Working with Records, Lists, and Values in Power BI Dataflows

If you have been using dataflows, and you have the return value of a query as something which is not in the form of a table, such as a record, list, or value. then you have seen that the dataflow automatically converts them all to tables. There is an explanation about it, and a method around it. In this article, I am explaining that.


If you haven’t heard about dataflow, or you have no experience with it, you can read about it here. a brief explanation is that dataflow is the Power Query process that runs in the cloud independent from the Power BI dataset and stores the data in a data storage technology.

Record, List, and Value

I have written previously about some of the data structures in Power Query, which you can read about it here. In addition to the table structure which is easy to understand, we also have the record, list, and value.

What if your Query in the Dataflow Returns List, Record, or Value?

One of the differences in the Power Query in the dataflow against the Power Query in the Power BI Desktop or Excel, is the way the the output of queries are treated.

If your query returns a result which is not a table or a function, then the dataflow automatically at the time of save & close will convert it to a table.

The screenshot above shows six queries in a dataflow, three of those are tables (Customers, Order_Details, and Order Grouped), and three of them are not (list sample, record sample, and value sample).

If I save and close this dataflow, I’ll get them all as below;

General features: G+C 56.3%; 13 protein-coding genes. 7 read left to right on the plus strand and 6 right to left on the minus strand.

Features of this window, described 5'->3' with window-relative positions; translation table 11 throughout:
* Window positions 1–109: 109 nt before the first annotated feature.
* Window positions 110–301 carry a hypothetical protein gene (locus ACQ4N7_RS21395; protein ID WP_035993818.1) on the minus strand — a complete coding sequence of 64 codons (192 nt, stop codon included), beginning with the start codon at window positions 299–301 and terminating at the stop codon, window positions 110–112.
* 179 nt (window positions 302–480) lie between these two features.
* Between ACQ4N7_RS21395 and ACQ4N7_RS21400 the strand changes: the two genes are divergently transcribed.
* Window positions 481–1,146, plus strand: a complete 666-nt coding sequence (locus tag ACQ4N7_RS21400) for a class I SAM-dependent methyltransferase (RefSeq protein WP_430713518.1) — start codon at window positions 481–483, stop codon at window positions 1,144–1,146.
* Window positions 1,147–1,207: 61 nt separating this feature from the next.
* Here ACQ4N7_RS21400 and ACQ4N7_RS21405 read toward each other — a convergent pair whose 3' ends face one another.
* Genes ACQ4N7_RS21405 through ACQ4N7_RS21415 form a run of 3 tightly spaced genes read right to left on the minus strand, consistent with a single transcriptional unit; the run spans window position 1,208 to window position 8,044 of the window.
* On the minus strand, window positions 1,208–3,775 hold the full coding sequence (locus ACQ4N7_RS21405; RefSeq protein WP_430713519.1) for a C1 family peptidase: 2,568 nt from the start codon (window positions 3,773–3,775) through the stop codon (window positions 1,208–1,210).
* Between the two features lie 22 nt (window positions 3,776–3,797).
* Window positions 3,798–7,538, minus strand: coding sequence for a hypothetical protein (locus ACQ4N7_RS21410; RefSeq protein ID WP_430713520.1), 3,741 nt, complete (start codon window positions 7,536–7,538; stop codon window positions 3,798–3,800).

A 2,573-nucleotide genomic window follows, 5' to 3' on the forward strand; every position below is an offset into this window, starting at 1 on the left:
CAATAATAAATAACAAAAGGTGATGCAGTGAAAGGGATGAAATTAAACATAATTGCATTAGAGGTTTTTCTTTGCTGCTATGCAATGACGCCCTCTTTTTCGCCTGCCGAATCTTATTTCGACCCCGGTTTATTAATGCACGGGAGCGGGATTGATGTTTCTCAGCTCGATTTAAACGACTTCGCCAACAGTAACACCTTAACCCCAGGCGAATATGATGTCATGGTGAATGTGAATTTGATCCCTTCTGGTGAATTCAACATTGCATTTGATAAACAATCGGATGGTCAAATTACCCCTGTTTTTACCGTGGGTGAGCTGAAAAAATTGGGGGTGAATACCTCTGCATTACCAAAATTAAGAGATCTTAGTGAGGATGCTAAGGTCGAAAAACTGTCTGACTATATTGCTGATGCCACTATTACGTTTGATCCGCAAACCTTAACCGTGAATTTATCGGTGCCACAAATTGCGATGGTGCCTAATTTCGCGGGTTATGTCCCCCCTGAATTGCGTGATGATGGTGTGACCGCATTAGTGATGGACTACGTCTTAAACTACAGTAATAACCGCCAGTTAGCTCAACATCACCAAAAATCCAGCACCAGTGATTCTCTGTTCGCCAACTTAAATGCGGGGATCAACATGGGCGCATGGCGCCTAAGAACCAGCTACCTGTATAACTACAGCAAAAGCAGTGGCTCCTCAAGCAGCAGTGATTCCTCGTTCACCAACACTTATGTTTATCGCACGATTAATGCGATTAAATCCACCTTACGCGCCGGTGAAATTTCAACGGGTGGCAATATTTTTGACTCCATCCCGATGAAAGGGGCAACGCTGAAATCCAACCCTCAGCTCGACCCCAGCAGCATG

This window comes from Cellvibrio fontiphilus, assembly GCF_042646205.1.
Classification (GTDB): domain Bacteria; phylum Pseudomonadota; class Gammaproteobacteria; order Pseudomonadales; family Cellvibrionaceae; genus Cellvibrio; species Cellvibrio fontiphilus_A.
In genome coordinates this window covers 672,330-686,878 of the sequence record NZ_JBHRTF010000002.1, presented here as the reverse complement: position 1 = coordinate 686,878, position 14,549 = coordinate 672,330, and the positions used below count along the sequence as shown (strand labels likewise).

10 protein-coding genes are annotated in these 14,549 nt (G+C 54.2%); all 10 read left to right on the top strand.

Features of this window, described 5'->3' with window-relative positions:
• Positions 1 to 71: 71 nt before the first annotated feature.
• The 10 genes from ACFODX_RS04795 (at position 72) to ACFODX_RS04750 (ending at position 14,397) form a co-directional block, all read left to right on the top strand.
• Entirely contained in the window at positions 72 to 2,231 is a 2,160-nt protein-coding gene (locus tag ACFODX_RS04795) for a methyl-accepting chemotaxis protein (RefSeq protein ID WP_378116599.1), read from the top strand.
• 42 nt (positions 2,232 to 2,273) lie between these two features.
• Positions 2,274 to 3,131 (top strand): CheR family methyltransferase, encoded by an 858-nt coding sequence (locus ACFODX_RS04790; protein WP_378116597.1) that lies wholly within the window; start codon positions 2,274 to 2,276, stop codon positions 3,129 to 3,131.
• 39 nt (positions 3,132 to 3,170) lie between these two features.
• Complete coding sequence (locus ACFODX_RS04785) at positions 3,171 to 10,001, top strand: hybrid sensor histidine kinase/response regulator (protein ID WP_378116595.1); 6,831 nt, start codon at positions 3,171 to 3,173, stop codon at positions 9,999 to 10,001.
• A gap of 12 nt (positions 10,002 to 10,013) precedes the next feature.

As you can see, the dataflow, at the time of saving and closing my queries, converted them all to tables. if I go to Edit Entities, I see they are now all tables;

Why this is happening?

The reason for this happening is I believe in the nature of dataflow queries that are writing into a destination. if we are talking about Power BI dataflows, that will be into Azure data lake storage as CSV files, so it makes sense to convert them all to table format before saving them as CSV file.

However, sometimes, you do need the query to return record, list, or value. For example, you might use that as the input of a function or another query. The good news is that you can, there is a little trick you should do.

Uncheck Enable Load

Every query that is marked as “enable load” will be saved into CSV format, unless it is a function. Usually, when you have a query with the output of record, list, or record, you don’t want to store that query itself. Instead, you want to use it in other queries as a source. In that case, you can simply uncheck the “enable load” option for that query.

Using this simple trick, you can have your queries intact (without extra transformations added by the dataflow) and returning the output you want.

This, of course, means that you cannot have the output of that entity saved, which means you won’t have a computed entity on it. However, most of the cases, the output of these queries are for other queries to use, not for a direct save into the destination.


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Reza Rad
Trainer, Consultant, Mentor
Reza Rad is a Microsoft Regional Director, an Author, Trainer, Speaker and Consultant. He has a BSc in Computer engineering; he has more than 20 years’ experience in data analysis, BI, databases, programming, and development mostly on Microsoft technologies. He is a Microsoft Data Platform MVP for 12 continuous years (from 2011 till now) for his dedication in Microsoft BI. Reza is an active blogger and co-founder of RADACAD. Reza is also co-founder and co-organizer of Difinity conference in New Zealand, Power BI Summit, and Data Insight Summit.
Reza is author of more than 14 books on Microsoft Business Intelligence, most of these books are published under Power BI category. Among these are books such as Power BI DAX Simplified, Pro Power BI Architecture, Power BI from Rookie to Rock Star, Power Query books series, Row-Level Security in Power BI and etc.
He is an International Speaker in Microsoft Ignite, Microsoft Business Applications Summit, Data Insight Summit, PASS Summit, SQL Saturday and SQL user groups. And He is a Microsoft Certified Trainer.
Reza’s passion is to help you find the best data solution, he is Data enthusiast.
His articles on different aspects of technologies, especially on MS BI, can be found on his blog:

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